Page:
Back in April, the Oklahoma City Zoo acquired two elephants (Chai and Bamboo) from Seattle's Woodland Park Zoo. The move was controversial and heavily criticized by hippies, animal rights activists, and living fossils like the Price is Right's Bob Barker.
Here's what he said:
“When I heard about the plans to send Chai and Bamboo to the Oklahoma Zoo, I felt compelled to call the mayor personally and ask him to intervene on their behalf,” explained Bob Barker in a statement. “Moving elephants in the winter is very dangerous, an elephant named Wankie died under the same conditions in 2005.
Additionally, Oklahoma Zoo is located in a climate that is too cold in the winter for elephants and in the heart of tornado alley, and they also have loud rock concerts at an amphitheatre located right near the elephants. Sending them there would move them from a bad situation to a dreadful one. The entire plan is irresponsible and cruel.”
Well, I guess Bob Barker was right... kind of.
Although tornados, cold weather and loud rock concerts had nothing to do with it, Chai the elephant was found dead at the Oklahoma City Zoo on Saturday morning. She was 37-years old. Her death comes only four months after 3-year-old Malee, the first elephant born at the zoo, died from herpes.
An elephant that was found dead in its habitat Saturday morning didn't exhibit any outward signs of failing health, a zoo spokeswoman said.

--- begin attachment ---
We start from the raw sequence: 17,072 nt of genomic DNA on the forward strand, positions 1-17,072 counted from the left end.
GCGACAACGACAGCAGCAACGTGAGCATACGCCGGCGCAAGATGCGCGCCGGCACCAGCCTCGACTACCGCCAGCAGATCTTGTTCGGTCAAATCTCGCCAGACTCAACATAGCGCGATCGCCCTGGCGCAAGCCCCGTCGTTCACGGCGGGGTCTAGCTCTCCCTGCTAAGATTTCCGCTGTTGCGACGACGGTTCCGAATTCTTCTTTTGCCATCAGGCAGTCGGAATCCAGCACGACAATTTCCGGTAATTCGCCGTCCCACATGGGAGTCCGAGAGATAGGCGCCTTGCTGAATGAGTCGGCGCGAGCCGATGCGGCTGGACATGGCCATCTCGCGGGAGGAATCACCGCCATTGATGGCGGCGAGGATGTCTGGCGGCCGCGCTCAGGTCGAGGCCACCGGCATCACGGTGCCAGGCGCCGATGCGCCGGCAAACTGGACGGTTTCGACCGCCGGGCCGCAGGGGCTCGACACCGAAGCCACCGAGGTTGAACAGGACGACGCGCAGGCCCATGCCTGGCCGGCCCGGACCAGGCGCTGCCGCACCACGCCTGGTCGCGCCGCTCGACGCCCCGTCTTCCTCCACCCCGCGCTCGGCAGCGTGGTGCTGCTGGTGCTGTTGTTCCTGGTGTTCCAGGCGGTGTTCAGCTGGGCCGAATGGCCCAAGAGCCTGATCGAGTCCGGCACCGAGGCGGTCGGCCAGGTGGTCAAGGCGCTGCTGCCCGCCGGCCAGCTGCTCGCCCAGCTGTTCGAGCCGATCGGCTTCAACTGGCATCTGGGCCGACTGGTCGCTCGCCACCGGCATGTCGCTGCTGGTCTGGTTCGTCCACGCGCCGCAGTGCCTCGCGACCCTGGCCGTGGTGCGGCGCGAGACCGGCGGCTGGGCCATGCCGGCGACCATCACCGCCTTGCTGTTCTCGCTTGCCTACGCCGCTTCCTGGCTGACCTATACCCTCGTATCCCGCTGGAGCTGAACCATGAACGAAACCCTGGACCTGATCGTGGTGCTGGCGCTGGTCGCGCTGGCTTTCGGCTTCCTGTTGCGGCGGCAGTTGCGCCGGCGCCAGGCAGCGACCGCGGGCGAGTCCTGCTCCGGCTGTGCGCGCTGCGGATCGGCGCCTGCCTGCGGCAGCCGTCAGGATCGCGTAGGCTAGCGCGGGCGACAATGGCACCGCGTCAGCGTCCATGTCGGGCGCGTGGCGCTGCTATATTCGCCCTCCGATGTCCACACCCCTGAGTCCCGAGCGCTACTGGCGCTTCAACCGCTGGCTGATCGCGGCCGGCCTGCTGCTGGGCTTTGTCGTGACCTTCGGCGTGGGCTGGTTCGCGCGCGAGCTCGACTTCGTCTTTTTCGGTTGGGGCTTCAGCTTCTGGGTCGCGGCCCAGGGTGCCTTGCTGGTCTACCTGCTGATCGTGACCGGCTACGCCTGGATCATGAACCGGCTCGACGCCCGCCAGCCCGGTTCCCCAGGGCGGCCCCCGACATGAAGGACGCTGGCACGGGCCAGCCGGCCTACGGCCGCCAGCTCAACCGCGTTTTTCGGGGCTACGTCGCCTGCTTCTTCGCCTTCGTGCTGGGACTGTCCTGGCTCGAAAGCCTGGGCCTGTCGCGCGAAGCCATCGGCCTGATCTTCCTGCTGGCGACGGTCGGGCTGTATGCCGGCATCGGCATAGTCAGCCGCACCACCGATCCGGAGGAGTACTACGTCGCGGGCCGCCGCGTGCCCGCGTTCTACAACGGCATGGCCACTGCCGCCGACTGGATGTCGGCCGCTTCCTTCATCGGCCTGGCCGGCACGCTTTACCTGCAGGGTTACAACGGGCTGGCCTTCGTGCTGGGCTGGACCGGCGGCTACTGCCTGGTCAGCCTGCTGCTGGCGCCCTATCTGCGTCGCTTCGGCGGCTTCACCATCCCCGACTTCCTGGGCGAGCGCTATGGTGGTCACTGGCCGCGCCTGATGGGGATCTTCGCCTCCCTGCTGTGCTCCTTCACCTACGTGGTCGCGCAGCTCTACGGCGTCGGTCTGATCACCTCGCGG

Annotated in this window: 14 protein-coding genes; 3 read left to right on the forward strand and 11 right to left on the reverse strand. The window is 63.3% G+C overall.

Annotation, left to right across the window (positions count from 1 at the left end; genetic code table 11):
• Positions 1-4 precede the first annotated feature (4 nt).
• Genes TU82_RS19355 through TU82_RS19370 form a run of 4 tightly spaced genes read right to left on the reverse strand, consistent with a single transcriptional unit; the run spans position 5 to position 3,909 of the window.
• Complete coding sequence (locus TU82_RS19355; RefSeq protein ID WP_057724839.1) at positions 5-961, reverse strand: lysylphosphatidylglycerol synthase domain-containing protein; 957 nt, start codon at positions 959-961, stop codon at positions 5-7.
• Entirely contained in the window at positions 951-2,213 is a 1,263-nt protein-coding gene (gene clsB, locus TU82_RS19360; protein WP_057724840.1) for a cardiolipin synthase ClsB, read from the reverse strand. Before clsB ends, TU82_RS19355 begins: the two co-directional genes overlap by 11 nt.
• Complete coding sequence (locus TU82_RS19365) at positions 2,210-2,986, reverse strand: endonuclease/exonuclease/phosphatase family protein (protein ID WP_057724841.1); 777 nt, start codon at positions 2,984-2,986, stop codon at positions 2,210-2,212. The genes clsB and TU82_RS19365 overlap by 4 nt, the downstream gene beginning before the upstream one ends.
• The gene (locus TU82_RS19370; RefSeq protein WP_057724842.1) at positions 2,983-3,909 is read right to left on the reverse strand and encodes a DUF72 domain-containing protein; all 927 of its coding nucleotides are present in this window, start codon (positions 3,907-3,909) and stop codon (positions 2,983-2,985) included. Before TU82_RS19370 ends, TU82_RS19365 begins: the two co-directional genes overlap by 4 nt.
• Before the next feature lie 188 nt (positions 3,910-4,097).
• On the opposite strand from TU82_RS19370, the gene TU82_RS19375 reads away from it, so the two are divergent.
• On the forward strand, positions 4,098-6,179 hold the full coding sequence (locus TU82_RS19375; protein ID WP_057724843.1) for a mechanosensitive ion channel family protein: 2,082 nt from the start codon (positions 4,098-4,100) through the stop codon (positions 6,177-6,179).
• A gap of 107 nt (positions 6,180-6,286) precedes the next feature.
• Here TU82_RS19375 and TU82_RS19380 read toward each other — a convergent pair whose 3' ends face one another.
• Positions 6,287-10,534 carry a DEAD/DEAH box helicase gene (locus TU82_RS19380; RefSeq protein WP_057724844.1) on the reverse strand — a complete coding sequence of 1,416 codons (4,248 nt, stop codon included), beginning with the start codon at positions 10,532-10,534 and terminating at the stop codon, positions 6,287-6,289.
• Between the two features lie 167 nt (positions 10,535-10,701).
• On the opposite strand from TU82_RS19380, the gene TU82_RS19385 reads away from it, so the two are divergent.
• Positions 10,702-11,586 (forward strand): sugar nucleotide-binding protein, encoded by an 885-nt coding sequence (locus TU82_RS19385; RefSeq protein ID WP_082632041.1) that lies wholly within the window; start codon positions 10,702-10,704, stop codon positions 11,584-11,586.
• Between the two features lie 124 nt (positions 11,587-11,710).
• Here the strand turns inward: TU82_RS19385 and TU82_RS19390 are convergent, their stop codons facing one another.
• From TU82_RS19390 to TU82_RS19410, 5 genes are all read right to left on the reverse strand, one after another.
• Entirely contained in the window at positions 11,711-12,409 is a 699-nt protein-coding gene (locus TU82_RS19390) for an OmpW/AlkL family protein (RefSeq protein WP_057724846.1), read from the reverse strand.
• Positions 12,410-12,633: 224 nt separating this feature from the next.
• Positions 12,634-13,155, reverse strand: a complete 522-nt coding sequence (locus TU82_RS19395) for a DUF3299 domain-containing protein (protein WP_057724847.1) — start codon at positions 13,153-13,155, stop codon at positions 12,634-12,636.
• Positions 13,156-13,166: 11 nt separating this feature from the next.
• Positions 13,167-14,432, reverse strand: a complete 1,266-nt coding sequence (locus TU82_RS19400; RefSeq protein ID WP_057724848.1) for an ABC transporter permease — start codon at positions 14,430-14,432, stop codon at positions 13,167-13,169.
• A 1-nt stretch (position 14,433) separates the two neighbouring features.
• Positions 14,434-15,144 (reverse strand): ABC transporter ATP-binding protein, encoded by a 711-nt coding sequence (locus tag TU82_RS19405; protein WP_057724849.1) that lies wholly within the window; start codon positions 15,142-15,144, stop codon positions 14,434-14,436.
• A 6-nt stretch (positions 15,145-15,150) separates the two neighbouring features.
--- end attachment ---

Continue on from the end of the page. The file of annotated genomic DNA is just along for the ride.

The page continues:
Chai, a 37-year-old Asian elephant, died sometime late Friday night or early Saturday morning. Her death was discovered by staff at 7:30 a.m. Saturday morning.
“She looked fine all day Friday, going through her normal training and interacting with the rest of the herd as she always had,” spokeswoman Tara Henson said. “Our staff had no indication that there was something wrong with her.”
The zoo canceled its elephant presentation Saturday out of respect for the elephant team, Henson said.
First of all, I guess I should apologize to Chai, animal rights activists, PETA, and Bob Barker for not taking their concerns all that seriously. I thought they were just bitter that Oklahoma City was stealing another one of Seattle's treasures. I didn't know their concerns were legitimate, and that our zoo was going to turn into the damn Elephant's Graveyard from The Lion King. My bad.
Anyway, Doc Hoc wrote a little essay back in February 2015 asking everyone to "Think About the Zoo." It's a good read. I'd suggest you check it out.
For what it's worth, I see both sides of the zoo argument. On one hand, zoos have done a lot to help educate us about the animal kingdom. They bring awareness to conservation efforts and give families something to do on boring Saturday afternoons. That being said, zoos are kind of weird and creepy. I always feel guilty seeing the animals caged in exhibits and away from their natural habitat. Sure, some of the animals may benefit from being away from predators, poachers, oil spills, cars, floods, forest fires, etc., but they don't know that. How would you like it if some aliens captured you and five other total strangers from the intersection at 63rd and N. May and put you in a massive glass enclosure complete with a waterfall, McDonald's, small beach, replica living room with five recliners, a 70-inch flat screen and a fully stocked bar, and then expected you all to live together nicely and mate while other aliens watched?
Actually, that would be a cool and amazing experience, especially if the aliens had Mold-A-Rama machines that made little replica humans, but you'd probably get tired of it after a while and want to go back to your real home, and be around other people. Maybe it's time we start treating animals they way we prefer to be treated.